There are two documents everyone needs once they are adults. The Durable Power of Attorney (DPOA) and an Advanced Healthcare Directive/Living Will. These documents are used when you are in a situation in which you cannot make decisions for yourself. If you don’t have one and you are reading this article — itis time!
A Durable Power of Attorney (DPOA) is a written authorization to represent or act on another’s behalf in private affairs, business, or legal matters. The person authorizing the other to act is the principal and or grantor. The person given the power is usually called the agent or attorney-in-fact.
There are two types of Powers of Attorney: The Springing Power of Attorney “springs” into action when the grantor becomes incapacitated. The Durable Power of Attorney (DPOA) becomes effective as soon as the document is signed and continues to be effective until the grantor dies. Florida is a DPOA state.
Buzz Aldrin, the second man to walk on the moon, and a Florida resident had to fight his own family because he trusted them. His son, his DPOA, aided by his sister, attempted to wrest control of his foundation and money. Two of his three children had used the Aldrin name for their own gain and were nervous that his “latest love” might marry him and become a beneficiary. The son/agent began to use his DPOA status to transfer Colonel Aldrin’s assets into accounts titled in his name. Colonel Aldrin, an American hero, had to fight them in very public court battle, which he won.
Advanced Directive/Living Will: This document appoints an adult to make healthcare decisions for you when you are unable to communicate your needs. If you are in an accident, unconscious and need a specific medical procedure, the surrogate steps in.
The best example of why this document is so important is the nationwide case of Terri Schiavo, a Florida woman who was in a persistent vegetative state for the 10 years before her death in 2005.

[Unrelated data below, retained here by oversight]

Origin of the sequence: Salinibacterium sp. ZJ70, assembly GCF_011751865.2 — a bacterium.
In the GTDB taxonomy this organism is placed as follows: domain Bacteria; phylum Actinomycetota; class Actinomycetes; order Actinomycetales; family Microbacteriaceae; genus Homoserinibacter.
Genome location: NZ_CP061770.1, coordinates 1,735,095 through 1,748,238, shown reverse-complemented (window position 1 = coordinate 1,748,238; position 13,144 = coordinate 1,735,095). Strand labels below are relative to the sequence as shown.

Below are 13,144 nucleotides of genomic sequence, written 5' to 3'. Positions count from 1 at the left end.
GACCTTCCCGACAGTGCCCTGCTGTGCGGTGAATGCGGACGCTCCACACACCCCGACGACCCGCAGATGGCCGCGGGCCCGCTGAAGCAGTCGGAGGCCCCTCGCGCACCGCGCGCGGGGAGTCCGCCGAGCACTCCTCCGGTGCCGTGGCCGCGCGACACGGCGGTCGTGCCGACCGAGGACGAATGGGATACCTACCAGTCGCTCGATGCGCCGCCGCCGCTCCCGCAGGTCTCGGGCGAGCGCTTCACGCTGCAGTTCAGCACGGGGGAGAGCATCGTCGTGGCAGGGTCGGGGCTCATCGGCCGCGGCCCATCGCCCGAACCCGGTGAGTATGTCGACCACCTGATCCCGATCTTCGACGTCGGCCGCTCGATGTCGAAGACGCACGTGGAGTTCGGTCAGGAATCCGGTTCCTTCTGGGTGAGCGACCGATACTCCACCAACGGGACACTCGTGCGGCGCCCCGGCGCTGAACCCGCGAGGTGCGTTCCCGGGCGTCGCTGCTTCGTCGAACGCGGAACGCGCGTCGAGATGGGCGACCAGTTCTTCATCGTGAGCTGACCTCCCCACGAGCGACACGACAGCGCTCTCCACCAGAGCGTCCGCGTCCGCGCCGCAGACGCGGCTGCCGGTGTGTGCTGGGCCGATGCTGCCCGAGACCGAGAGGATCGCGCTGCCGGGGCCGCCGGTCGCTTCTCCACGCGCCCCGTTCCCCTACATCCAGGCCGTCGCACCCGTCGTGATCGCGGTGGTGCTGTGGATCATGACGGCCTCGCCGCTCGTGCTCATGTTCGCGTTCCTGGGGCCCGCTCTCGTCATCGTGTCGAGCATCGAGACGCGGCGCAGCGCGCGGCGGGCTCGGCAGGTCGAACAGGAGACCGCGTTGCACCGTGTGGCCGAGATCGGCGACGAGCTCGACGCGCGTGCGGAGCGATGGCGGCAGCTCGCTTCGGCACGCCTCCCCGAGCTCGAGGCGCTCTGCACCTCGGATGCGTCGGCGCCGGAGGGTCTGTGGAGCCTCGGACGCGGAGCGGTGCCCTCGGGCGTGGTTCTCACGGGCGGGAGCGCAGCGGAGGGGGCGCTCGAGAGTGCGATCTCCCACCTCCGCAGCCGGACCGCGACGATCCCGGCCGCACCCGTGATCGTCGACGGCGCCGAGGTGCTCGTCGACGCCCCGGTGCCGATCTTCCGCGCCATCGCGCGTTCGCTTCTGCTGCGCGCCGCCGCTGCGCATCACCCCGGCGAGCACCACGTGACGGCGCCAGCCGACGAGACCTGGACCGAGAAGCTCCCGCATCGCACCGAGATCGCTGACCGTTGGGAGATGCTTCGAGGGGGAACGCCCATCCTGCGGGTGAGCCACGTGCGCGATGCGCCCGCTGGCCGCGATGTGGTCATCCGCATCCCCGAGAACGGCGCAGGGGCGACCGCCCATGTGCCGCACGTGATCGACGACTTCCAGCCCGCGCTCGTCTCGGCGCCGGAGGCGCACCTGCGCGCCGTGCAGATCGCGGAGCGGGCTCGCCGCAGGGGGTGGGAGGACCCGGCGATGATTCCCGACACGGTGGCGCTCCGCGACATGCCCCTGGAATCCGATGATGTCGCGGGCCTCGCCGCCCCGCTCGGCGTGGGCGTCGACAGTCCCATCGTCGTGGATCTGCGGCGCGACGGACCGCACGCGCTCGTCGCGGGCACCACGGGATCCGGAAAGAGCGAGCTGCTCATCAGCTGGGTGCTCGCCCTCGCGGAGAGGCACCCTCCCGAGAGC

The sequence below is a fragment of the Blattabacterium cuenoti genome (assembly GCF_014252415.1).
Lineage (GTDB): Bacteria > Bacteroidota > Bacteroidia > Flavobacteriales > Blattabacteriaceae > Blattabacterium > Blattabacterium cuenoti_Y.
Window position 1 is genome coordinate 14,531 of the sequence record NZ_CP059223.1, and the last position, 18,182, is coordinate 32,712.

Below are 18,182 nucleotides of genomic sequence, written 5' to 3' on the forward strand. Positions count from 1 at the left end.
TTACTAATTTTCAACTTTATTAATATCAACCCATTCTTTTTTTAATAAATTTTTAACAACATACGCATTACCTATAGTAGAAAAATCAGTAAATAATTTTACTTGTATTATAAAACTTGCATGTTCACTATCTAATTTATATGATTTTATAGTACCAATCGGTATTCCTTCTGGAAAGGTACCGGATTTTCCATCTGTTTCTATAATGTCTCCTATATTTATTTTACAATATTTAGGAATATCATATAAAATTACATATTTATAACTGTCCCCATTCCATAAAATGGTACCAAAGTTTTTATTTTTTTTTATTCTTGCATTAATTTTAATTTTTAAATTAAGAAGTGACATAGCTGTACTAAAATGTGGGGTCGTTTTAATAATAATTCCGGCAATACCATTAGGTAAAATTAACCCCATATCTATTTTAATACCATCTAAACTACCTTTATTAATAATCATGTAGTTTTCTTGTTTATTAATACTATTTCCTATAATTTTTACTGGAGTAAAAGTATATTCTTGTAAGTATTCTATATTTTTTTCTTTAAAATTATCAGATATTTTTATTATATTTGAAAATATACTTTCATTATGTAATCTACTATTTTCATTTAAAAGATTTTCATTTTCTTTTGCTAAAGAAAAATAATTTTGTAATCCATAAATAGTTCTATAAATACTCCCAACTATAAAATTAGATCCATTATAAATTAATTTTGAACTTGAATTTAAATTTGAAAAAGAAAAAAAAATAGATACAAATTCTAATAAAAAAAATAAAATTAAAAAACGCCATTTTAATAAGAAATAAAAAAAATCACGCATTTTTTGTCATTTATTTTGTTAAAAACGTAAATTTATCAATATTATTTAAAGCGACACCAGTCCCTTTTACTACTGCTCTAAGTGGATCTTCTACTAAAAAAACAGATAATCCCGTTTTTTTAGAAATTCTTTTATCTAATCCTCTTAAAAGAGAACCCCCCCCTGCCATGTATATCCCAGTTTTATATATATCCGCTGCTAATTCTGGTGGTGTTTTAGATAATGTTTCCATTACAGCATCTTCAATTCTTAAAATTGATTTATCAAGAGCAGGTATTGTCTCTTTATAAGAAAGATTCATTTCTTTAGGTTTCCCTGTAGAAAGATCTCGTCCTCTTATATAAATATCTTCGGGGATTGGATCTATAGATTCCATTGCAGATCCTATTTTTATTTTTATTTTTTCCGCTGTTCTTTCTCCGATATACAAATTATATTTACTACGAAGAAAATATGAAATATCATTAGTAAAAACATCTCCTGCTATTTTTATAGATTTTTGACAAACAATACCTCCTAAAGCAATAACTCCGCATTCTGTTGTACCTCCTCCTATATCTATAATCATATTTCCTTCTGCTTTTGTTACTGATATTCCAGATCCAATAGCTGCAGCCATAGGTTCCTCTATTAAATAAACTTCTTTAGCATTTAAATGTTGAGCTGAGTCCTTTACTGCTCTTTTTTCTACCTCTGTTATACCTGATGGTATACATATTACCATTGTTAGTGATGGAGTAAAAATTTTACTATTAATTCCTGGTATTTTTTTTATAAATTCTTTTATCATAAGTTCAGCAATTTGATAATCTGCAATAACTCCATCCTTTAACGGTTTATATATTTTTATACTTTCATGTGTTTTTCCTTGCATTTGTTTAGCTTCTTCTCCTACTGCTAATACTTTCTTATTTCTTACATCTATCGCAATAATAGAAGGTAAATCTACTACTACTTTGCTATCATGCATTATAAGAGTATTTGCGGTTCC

Terri Schiavo suffered a cardiac arrest on Mar. 23, 1995. After two and a half months without improvement, her diagnosis was changed to that of a persistent vegetative state.
For the next two years, doctors attempted many types of therapy to return her to a state of awareness — all without success. In 1998, Schiavo’s husband, Michael, petitioned the courts to remove her feeding tube. He was opposed by Terri’s parents, the Schindlers. For the next four years, Michael Schiavo and the Schindler’s spent precious time and money opposing each other in Terry’s right-to-die case. Even President George W. Bush got involved when he agreed to transfer the case to the Federal Court system. Finally, a federal appellate court upheld the husband’s desire to remove the feeding tube and the U.S.
Supreme Court chose not to hear the case. That cleared the way for the feeding tube to be removed and Terri finally died. The lack of an Advanced Healthcare Directive allowed many lawyers to profit grandly.
The opposite scene played out when Luke Perry suffered a major stroke at 52. He had a blended family…an ex-wife, two adult children from his first marriage and a fiancé with whom he had lived for 10 years. They were all at his bedside when the doctors diagnosed him as brain dead, turned off his life support system and they watched him take his last breath. They were able to hug, kiss and cry together. Why? Mr. Perry had made the decision for them with a Living Will.
If you are in your 60s and still don’t have a legal document stating what you want to happen when you’re incapacitated, I suggest you call your attorney today